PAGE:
I'm no fan of sweet sauces, but I'll ask anyway- - could you use piloncillo? It's crude sugar from Mexico, a grade above molasses but below brown sugar (it would seem), with a nice flavor that reminds me of days long ago when we'd cut cane and chew on it while headed home from the farm.

You can still get cane sugar from Mexico, since they weren't subject to the same politics that led the US to boycott Cuban sugar and switch to sugar beets. In fact, so-called Mexican Coke (made with cane sugar) is quite popular in central and south Texas.

Sorry for the ramble. If your local grocery has a Hispanic Foods section, check out piloncillo. You might like it.
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Post by ssorllih » Thu Feb 09, 2012 16:40

In antique shops i sometimes see sugar molds. These were used to produce truncated cones of crude sugar that were then shaved for use. I also sometimes see these sugar cones in our local grocery store. They are a dark brown three inch long truncated cones about an inch and a half on one end and two inches on the other. They are sold in the produce section with hispanic veggies.
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Post by snagman » Fri Feb 10, 2012 06:56

Would some kind knowledgeable soul please clarify for we the ignorant down under what the characteristics of sauces which have regional names, eg Memphis, Texas, Carolina etc etc are ? I would like to make some of these, but the ingredients don't always tell the story, which may be interesting know. Are there historical influences too ? I know I could do an internet search, but posting a question should yield more personal answers............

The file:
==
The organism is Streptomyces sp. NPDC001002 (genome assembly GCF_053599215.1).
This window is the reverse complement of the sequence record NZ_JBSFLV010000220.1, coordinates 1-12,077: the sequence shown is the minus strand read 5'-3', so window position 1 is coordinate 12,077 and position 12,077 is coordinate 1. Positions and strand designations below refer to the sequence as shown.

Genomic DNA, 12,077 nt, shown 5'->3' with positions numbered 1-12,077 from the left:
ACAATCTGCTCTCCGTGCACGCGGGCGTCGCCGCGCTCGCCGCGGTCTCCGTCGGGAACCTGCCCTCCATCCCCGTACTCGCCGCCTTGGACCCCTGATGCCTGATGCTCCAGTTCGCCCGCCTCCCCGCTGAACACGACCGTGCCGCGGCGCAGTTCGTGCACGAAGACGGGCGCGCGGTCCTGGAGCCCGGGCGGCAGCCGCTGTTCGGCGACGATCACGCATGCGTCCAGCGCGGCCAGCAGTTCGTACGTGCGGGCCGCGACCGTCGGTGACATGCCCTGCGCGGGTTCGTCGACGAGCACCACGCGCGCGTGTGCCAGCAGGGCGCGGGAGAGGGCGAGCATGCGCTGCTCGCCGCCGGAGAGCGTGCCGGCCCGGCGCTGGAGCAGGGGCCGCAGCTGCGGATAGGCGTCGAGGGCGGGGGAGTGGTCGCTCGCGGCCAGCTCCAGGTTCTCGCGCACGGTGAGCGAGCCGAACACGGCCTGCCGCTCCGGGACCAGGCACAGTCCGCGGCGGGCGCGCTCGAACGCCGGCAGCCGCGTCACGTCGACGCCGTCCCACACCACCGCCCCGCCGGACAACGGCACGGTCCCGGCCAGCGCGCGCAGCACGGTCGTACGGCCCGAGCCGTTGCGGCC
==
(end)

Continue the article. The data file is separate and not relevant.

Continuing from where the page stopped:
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Post by Devo » Fri Feb 10, 2012 09:01

This should answer your questions

http://www.amazingribs.com/recipes/BBQ_sauces/
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Post by snagman » Fri Feb 10, 2012 10:18

Thank You Devo,

Exactly what I was after !

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Post by vagreys » Sat Feb 11, 2012 08:55

Snagman, having read through the article, which overall seems pretty good, I think some corrections and additional information are in order.

2. South Carolina - In an area south of Columbia, particularly in the firehouse buffet dinners that are common down there, a variation on the basic mustard sauce has emerged that uses a fair amount of curry powder (like a Madras Curry). An interesting variation that has become increasingly popular in the past 20 years.

3. East Carolina style - The vinegar/pepper sauce tradition of East Carolina sauces is actually English in origin and dates to the Middle Ages (vinegar, salt and black pepper with roast pork), chili peppers were added after New World trade was established and chili peppers started to show up in Europe. This is the oldest style of barbecue sauce in the US.